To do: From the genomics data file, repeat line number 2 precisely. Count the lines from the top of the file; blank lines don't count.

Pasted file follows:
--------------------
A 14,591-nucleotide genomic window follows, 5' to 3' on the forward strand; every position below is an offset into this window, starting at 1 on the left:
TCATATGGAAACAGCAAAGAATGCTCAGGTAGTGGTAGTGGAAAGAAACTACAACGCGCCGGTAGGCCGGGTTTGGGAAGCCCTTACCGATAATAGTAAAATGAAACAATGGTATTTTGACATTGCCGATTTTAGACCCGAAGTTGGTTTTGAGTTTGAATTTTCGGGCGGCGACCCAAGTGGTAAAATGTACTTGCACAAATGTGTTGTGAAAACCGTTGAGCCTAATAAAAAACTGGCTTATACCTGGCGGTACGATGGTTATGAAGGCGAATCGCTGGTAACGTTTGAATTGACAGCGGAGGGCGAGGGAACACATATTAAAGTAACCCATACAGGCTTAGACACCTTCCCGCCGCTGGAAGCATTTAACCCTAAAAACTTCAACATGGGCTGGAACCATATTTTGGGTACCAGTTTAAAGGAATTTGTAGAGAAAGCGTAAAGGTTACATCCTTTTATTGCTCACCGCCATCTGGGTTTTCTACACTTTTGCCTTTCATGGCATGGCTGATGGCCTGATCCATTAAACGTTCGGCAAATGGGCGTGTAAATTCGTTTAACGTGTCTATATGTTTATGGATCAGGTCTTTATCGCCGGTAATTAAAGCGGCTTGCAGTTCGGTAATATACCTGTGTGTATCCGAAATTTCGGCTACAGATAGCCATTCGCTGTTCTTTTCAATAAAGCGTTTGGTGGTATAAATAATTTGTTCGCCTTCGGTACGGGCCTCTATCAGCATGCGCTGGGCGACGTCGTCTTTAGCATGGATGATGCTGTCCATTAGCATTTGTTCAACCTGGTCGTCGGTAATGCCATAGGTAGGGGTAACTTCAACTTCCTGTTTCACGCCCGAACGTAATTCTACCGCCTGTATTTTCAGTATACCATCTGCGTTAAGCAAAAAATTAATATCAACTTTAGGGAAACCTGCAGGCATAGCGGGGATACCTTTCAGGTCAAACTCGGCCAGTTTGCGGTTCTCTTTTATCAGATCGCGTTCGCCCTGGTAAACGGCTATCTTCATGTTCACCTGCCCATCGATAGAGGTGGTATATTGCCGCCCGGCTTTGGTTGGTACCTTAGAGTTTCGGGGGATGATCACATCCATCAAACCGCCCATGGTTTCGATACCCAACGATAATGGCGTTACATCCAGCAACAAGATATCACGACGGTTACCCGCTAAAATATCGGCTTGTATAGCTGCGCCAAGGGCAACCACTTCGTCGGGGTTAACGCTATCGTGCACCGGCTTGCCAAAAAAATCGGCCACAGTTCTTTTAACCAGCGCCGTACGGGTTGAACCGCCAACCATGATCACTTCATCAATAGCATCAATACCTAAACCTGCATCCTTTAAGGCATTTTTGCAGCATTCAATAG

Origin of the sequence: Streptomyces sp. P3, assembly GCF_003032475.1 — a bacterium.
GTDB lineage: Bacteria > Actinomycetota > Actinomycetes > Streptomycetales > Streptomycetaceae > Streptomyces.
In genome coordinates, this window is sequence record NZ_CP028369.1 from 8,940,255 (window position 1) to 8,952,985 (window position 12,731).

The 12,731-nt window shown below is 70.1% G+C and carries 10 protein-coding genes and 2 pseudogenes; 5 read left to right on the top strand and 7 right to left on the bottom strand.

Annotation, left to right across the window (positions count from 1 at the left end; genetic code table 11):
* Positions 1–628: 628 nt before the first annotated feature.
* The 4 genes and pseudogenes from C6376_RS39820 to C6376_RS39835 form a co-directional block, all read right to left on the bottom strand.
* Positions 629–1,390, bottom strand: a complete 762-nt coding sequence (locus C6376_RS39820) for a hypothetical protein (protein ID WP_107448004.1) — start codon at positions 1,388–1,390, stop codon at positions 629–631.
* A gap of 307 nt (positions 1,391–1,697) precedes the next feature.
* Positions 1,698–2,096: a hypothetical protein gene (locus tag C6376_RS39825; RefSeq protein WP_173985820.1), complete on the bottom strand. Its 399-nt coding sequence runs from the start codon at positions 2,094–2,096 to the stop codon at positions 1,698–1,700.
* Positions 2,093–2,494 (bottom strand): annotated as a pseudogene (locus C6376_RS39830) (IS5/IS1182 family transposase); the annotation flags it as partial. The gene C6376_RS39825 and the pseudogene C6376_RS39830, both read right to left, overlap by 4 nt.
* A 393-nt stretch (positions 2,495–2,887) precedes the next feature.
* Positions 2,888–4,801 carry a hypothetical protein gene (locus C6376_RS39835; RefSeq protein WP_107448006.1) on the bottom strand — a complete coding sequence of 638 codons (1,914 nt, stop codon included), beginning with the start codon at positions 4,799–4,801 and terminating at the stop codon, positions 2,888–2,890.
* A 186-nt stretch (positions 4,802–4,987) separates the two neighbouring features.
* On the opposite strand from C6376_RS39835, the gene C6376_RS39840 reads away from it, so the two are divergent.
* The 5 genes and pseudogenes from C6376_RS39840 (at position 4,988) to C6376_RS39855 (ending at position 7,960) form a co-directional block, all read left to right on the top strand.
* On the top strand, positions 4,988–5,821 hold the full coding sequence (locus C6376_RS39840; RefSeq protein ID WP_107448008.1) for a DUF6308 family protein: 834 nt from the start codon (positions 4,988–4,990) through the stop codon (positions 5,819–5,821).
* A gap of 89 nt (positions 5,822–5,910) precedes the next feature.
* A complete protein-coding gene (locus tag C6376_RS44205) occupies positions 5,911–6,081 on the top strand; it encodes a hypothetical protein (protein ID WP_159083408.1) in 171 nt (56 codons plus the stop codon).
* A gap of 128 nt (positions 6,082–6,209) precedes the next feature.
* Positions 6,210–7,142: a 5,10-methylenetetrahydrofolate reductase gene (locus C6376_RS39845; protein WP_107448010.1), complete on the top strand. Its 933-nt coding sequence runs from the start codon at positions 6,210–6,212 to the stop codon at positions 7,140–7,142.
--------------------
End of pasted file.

TCATATGGAAACAGCAAAGAATGCTCAGGTAGTGGTAGTGGAAAGAAACTACAACGCGCCGGTAGGCCGGGTTTGGGAAGCCCTTACCGATAATAGTAAAATGAAACAATGGTATTTTGACATTGCCGATTTTAGACCCGAAGTTGGTTTTGAGTTTGAATTTTCGGGCGGCGACCCAAGTGGTAAAATGTACTTGCACAAATGTGTTGTGAAAACCGTTGAGCCTAATAAAAAACTGGCTTATACCTGGCGGTACGATGGTTATGAAGGCGAATCGCTGGTAACGTTTGAATTGACAGCGGAGGGCGAGGGAACACATATTAAAGTAACCCATACAGGCTTAGACACCTTCCCGCCGCTGGAAGCATTTAACCCTAAAAACTTCAACATGGGCTGGAACCATATTTTGGGTACCAGTTTAAAGGAATTTGTAGAGAAAGCGTAAAGGTTACATCCTTTTATTGCTCACCGCCATCTGGGTTTTCTACACTTTTGCCTTTCATGGCATGGCTGATGGCCTGATCCATTAAACGTTCGGCAAATGGGCGTGTAAATTCGTTTAACGTGTCTATATGTTTATGGATCAGGTCTTTATCGCCGGTAATTAAAGCGGCTTGCAGTTCGGTAATATACCTGTGTGTATCCGAAATTTCGGCTACAGATAGCCATTCGCTGTTCTTTTCAATAAAGCGTTTGGTGGTATAAATAATTTGTTCGCCTTCGGTACGGGCCTCTATCAGCATGCGCTGGGCGACGTCGTCTTTAGCATGGATGATGCTGTCCATTAGCATTTGTTCAACCTGGTCGTCGGTAATGCCATAGGTAGGGGTAACTTCAACTTCCTGTTTCACGCCCGAACGTAATTCTACCGCCTGTATTTTCAGTATACCATCTGCGTTAAGCAAAAAATTAATATCAACTTTAGGGAAACCTGCAGGCATAGCGGGGATACCTTTCAGGTCAAACTCGGCCAGTTTGCGGTTCTCTTTTATCAGATCGCGTTCGCCCTGGTAAACGGCTATCTTCATGTTCACCTGCCCATCGATAGAGGTGGTATATTGCCGCCCGGCTTTGGTTGGTACCTTAGAGTTTCGGGGGATGATCACATCCATCAAACCGCCCATGGTTTCGATACCCAACGATAATGGCGTTACATCCAGCAACAAGATATCACGACGGTTACCCGCTAAAATATCGGCTTGTATAGCTGCGCCAAGGGCAACCACTTCGTCGGGGTTAACGCTATCGTGCACCGGCTTGCCAAAAAAATCGGCCACAGTTCTTTTAACCAGCGCCGTACGGGTTGAACCGCCAACCATGATCACTTCATCAATAGCATCAATACCTAAACCTGCATCCTTTAAGGCATTTTTGCAGCATTCAATAG